When it comes to online safety—or its flip side, online harms—many countries are grappling with the problem. What is the role of government in establishing guidelines and regulations for the protection of citizens, particularly vulnerable segments of the population, from a range of harms perpetrated by anti-social and even criminal elements via the internet? What is the role of “internet intermediaries”, the internet distribution and social media platforms that the perpetrators use to attack their victims? Are the platforms simply innocent third parties whose services have been hijacked, like phone lines being used by fraudsters to scam victims, or do they play a more active role? Should they be expected to be as much a part of the solution as part of the problem? And if they are to be expected to play a role in controlling harmful content, what is that role and how should they be encouraged (or compelled) to go about it? And, for that matter, what exactly is “harmful content”?
These are among the many questions being examined in various jurisdictions; in the UK through its draft online safety legislation, in the US, where the focus has been on amending the notorious Section 230 legislation that has been interpreted by the courts to shield the platforms from responsibility for harmful content they distribute, and in Canada. Australia has already enacted legislation. All are approaching a similar problem but in different ways, although there are some common themes. Let’s look at both the Australian and Canadian approach and see what lessons they may hold.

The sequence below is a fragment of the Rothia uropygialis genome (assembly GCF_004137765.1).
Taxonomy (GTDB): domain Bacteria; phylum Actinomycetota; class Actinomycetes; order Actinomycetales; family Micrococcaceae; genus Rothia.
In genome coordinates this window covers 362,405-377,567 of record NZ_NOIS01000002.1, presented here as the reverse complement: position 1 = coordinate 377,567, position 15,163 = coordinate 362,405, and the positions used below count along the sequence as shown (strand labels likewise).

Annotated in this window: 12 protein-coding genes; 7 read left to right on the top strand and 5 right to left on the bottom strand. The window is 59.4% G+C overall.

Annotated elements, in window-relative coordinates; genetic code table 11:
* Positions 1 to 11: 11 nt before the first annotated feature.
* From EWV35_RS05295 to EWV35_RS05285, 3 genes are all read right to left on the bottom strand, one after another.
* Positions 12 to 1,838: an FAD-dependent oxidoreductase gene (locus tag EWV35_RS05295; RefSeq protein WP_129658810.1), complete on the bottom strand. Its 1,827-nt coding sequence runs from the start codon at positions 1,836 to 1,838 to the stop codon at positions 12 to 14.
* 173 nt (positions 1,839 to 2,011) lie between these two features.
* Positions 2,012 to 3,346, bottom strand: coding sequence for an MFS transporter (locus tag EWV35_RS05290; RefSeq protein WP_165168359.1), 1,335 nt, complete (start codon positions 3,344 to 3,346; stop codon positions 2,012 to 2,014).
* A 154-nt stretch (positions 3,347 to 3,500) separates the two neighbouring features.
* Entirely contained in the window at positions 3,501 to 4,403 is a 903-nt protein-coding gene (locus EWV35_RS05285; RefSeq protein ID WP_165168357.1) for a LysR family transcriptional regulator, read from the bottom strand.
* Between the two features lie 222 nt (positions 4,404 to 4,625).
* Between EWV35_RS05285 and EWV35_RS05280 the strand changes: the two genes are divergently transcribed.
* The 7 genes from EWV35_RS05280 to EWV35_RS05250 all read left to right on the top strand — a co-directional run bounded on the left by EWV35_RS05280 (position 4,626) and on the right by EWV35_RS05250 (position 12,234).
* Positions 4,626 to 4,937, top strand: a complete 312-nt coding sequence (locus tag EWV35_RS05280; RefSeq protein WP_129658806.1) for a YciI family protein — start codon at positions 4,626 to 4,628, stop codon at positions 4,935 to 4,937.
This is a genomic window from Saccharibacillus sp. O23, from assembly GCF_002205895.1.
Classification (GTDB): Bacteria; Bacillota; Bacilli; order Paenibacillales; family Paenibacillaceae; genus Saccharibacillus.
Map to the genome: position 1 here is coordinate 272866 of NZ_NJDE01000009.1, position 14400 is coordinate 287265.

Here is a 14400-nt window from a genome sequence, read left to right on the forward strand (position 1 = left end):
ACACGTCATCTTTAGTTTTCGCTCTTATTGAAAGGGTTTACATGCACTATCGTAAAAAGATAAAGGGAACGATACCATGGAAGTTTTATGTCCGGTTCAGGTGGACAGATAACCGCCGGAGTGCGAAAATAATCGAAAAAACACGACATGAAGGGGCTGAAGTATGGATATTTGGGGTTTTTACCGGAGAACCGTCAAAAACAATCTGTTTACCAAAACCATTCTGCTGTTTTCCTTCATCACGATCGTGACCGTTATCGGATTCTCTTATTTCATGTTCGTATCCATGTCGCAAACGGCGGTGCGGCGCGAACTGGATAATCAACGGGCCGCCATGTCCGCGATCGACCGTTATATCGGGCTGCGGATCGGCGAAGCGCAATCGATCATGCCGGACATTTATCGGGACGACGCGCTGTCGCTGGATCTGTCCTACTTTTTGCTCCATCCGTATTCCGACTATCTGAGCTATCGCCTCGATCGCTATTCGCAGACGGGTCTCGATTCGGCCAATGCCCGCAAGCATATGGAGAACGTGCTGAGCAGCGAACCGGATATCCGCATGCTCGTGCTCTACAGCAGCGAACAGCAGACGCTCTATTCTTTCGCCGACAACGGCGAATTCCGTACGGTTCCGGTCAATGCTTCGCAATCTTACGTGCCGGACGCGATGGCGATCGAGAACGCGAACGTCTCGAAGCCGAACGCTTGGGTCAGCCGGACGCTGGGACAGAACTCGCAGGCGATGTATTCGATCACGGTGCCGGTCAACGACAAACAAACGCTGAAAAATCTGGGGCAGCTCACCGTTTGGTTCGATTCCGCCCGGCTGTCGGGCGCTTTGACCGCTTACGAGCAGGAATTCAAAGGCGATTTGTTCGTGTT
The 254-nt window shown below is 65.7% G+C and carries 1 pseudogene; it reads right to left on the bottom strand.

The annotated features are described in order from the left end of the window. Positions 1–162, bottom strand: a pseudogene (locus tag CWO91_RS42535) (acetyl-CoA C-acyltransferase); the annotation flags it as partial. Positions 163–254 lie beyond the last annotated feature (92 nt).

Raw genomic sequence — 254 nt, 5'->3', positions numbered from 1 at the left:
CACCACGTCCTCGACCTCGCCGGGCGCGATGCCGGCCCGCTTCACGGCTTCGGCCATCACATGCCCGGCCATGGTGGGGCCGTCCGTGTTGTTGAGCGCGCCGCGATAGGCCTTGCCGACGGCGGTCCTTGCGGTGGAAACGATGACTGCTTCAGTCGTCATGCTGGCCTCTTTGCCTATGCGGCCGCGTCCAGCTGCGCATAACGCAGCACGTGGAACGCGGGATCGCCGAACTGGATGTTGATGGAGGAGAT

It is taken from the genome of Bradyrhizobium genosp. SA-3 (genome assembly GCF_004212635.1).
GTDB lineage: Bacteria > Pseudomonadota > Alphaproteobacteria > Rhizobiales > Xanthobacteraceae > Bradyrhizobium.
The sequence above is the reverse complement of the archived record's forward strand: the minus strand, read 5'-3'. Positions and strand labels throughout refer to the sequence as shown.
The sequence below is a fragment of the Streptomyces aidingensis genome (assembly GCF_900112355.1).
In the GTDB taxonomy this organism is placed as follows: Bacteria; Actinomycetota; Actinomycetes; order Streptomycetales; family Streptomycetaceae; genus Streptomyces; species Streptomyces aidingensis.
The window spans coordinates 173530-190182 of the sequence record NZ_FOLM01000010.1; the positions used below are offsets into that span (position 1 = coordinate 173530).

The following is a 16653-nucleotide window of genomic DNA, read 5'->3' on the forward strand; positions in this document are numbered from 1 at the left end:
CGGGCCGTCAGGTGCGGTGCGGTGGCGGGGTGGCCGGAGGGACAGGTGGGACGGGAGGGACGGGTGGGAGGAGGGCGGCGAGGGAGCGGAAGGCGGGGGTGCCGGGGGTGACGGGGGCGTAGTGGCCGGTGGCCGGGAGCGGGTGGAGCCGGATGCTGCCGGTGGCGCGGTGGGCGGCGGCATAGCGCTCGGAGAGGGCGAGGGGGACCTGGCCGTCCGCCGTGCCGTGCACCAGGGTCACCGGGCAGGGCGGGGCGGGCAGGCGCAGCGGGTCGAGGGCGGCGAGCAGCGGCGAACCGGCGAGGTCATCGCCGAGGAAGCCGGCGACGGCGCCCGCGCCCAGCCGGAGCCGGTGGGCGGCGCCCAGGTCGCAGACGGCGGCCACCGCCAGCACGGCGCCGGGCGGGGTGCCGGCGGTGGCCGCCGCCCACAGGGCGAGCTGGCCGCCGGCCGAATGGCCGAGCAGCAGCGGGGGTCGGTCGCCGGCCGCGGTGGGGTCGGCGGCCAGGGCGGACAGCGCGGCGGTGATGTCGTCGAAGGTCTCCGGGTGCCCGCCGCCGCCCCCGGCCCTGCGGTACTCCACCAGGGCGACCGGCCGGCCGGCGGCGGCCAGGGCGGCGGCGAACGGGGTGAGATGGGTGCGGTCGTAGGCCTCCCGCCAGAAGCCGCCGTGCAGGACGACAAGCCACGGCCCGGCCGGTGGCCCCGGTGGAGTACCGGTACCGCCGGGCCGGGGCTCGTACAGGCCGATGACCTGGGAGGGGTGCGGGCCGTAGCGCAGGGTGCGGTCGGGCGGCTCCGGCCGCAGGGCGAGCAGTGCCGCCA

The Australian legislation, known as the Online Safety Act, was passed in mid-2021 and came into effect in January of this year. Australia was the first country to establish an eSafety Commissioner in 2015. Initially the remit of this office was limited to online safety for children but in 2017 the mandate of the Office was expanded to cover all Australian citizens. With the implementation of the Online Safety Bill, the Commissioner’s role will expand. The Commissioner has an education, research, investigatory and a limited quasi-enforcement role. (i.e. it can issue blocking requests and blocking orders). The new Act updates and consolidates earlier legislation dealing with cyberbullying of children and, in the words of the Australian government;
“…retains and replicates certain provisions in the Enhancing Online Safety Act 2015, including the non-consensual sharing of intimate images scheme; specifies basic online safety expectations; establishes an online content scheme for the removal of certain material; creates a complaints-based removal notice scheme for cyber-abuse being perpetrated against an Australian adult; broadens the cyber-bullying scheme to capture harms occurring on services other than social media; reduces the timeframe for service providers to respond to a removal notice from the eSafety Commissioner; brings providers of app distribution services and internet search engine services into the remit of the new online content scheme; and establishes a power for the eSafety Commissioner to request or require internet service providers to disable access to material depicting, promoting, inciting or instructing in abhorrent violent conduct for time-limited periods in crisis situations.”
That is a lot of power, and it would seem similar to what the Canadian government is trying to achieve with its “online harms legislation”. However, even though the proposed online harms definitions in Canada are much more tightly constrained than under the Australian legislation or the draft Online Safety Bill being examined in the UK, there has been a lot of push-back from various groups. In 2021 the Department of Canadian Heritage issued a discussion paper laying out a proposed approach to address harmful online content, inviting public comment. And feedback they got.